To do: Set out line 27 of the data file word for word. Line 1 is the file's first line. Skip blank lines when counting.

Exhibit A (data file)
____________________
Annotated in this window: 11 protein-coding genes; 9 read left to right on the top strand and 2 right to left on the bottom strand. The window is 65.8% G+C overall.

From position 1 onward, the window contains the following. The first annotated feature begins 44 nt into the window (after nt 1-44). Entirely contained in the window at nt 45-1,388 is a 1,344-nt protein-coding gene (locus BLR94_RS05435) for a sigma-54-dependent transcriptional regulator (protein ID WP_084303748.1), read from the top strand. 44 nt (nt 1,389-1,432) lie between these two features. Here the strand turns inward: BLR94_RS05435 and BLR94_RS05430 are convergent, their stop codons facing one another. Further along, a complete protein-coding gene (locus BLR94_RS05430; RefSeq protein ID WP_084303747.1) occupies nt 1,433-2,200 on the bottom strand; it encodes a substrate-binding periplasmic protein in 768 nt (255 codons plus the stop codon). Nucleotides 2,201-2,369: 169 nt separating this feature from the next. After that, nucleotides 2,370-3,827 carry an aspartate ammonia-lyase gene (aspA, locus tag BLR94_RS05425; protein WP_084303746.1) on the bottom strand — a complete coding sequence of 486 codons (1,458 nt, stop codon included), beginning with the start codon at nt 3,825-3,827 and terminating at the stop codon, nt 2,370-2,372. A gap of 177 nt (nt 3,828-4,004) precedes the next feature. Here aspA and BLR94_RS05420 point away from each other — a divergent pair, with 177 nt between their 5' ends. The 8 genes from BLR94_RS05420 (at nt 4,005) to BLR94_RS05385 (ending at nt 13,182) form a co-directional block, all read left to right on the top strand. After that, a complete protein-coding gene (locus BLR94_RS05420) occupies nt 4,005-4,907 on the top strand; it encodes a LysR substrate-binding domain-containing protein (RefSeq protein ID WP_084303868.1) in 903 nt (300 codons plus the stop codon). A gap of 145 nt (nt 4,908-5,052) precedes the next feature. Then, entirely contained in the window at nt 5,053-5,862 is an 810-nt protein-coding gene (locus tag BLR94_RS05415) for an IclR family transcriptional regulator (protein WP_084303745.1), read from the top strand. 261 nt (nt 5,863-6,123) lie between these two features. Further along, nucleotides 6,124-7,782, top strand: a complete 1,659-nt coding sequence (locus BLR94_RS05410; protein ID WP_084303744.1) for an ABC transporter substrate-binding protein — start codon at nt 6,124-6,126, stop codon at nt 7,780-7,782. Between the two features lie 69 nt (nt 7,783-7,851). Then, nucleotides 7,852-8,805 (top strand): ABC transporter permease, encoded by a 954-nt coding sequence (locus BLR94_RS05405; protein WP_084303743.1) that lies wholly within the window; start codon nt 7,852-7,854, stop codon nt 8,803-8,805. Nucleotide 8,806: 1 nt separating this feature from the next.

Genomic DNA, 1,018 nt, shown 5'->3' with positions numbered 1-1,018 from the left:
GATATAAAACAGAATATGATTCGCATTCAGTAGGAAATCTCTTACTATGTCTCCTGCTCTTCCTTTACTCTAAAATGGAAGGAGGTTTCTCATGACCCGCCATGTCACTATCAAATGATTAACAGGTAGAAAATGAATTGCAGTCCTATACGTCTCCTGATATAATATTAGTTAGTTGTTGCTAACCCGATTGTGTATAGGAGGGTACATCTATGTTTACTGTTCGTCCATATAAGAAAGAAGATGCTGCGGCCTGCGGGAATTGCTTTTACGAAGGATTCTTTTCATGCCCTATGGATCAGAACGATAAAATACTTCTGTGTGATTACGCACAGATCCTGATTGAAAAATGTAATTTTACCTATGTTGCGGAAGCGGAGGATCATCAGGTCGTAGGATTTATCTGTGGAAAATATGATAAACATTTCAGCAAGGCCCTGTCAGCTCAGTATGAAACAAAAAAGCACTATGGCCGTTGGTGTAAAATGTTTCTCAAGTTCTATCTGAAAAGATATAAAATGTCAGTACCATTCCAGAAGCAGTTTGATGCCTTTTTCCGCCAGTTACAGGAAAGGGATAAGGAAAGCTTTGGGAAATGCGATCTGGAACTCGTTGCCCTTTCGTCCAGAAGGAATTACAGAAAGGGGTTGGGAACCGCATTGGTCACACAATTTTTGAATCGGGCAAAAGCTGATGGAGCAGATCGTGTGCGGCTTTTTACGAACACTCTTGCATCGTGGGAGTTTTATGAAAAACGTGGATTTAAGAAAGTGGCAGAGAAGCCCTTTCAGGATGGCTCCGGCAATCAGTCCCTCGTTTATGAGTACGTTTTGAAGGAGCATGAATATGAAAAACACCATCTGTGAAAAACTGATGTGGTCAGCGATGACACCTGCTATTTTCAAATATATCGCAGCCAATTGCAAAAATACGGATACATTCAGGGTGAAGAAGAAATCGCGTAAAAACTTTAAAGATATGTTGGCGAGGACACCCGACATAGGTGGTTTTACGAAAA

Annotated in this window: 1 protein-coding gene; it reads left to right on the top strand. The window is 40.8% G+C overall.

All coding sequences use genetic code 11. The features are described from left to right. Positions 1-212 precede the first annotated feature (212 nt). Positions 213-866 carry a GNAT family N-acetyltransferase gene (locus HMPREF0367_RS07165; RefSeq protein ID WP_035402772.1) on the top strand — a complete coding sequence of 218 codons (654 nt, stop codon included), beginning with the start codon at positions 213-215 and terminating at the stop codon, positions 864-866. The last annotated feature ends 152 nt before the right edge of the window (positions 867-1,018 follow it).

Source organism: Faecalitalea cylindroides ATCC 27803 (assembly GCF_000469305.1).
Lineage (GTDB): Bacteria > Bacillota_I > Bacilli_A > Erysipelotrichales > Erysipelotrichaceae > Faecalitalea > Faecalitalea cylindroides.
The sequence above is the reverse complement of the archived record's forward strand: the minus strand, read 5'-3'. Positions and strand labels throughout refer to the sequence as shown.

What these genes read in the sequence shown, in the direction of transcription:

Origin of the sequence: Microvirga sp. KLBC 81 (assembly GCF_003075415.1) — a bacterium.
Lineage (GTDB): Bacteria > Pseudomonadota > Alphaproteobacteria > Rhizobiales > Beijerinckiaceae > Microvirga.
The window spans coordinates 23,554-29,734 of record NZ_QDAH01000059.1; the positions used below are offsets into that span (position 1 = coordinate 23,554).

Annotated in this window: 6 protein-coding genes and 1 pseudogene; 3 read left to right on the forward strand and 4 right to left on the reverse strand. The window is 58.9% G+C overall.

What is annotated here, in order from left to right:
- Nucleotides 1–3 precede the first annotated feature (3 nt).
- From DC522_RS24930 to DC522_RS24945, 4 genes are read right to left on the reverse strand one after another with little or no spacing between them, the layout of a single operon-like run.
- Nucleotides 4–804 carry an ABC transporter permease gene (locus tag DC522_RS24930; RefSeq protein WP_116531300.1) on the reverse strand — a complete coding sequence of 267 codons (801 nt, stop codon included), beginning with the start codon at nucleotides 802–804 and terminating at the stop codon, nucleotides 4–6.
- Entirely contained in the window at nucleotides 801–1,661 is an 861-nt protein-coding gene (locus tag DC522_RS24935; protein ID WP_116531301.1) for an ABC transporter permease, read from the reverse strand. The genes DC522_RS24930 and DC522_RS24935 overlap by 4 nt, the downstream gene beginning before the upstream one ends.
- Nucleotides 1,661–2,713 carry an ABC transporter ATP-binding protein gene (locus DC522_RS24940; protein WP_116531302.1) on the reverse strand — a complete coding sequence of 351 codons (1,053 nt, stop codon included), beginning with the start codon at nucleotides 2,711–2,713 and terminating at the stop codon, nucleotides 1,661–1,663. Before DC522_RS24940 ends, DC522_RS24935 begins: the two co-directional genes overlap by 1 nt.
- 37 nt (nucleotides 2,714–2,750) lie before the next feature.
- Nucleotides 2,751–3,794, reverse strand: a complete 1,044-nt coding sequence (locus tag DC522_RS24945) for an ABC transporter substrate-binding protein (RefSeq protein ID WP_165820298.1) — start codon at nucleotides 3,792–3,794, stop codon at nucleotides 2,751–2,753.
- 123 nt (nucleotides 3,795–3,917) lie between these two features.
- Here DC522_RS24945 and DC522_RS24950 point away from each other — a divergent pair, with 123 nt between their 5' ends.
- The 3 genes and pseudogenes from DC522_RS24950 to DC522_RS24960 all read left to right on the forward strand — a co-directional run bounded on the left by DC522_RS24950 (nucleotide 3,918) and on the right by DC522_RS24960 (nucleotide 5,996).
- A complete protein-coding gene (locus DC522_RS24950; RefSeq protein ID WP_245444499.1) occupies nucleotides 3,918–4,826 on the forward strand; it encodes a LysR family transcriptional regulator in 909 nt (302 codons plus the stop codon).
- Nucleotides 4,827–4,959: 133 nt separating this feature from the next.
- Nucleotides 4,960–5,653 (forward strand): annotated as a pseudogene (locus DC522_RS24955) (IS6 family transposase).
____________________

- Nucleotides 4,827–4,959: 133 nt separating this feature from the next.